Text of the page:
The author states at the outset that this is a book for the interested non-specialist. It is by no means light reading, especially in the first part, which covers the way in which animals perceive their environment and what determines how they respond to it. The more technical language, however, becomes better understood by the reader once an example is given. Subjects discussed range from how a maggot responds to light intensity to the motor actions of a bird building a nest and the inflexible sequence in which it does so.
As an amateur naturalist I’m not sure that I grasped everything in the first part of the book but it set the scene for the second part, which gave many examples that I have already witnessed. This part explains the evolutionary forces that have shaped and developed particular behaviours, including why some animals live in packs while some prefer to live on their own; why some have more than one mate while others are monogamous; why some have only one young at a time and others have litters or broods, and many more fascinating facts, scientific studies and theories.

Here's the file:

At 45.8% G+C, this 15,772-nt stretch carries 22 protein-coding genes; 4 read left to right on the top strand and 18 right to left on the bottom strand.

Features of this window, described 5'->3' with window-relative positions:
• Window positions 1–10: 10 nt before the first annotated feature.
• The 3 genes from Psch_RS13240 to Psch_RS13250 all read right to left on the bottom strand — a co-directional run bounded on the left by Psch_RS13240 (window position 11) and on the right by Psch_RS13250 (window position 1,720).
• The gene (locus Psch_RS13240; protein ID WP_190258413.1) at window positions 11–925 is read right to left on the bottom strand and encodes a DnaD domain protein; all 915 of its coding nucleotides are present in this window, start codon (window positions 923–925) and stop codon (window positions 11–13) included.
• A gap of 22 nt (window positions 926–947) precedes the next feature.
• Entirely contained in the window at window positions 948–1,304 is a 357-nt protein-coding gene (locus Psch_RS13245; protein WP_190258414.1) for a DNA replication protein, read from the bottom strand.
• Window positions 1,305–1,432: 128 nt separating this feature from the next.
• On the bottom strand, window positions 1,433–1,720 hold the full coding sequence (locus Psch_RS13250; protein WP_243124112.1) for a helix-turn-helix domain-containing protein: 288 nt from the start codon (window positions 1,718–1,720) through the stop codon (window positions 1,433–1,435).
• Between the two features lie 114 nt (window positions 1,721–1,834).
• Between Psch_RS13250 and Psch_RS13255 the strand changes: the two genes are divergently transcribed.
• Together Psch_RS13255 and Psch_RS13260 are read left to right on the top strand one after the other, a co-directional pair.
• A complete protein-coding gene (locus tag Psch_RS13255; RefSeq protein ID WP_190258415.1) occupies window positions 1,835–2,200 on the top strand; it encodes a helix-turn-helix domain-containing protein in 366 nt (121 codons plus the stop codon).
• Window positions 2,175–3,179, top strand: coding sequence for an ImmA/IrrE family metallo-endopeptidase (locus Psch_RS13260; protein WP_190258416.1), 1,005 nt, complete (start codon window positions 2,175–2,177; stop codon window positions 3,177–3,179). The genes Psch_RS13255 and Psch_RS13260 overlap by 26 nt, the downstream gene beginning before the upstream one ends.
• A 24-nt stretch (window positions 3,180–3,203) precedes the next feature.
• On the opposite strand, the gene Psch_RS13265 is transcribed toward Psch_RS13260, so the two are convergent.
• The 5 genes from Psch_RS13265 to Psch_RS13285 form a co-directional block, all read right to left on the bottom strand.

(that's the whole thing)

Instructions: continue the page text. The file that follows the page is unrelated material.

The book finishes with an extremely valuable question and answer section.
I thought I knew quite a lot about the rutting of fallow deer but I now have many new aspects of their rut that I intend to look out for.
This is a book that would seriously augment any type of study of animals, and amateur naturalists like me will also learn much from its pages. It is made all the more interesting by the extremely professional black and white illustrations done by the author’s wife, wildlife artist Catherine Putman.
Understanding Animal Behaviour by Rory Putman. Whittles Publishing, Dunbeath, Caithness, Scotland, KW6 6EG. £18.99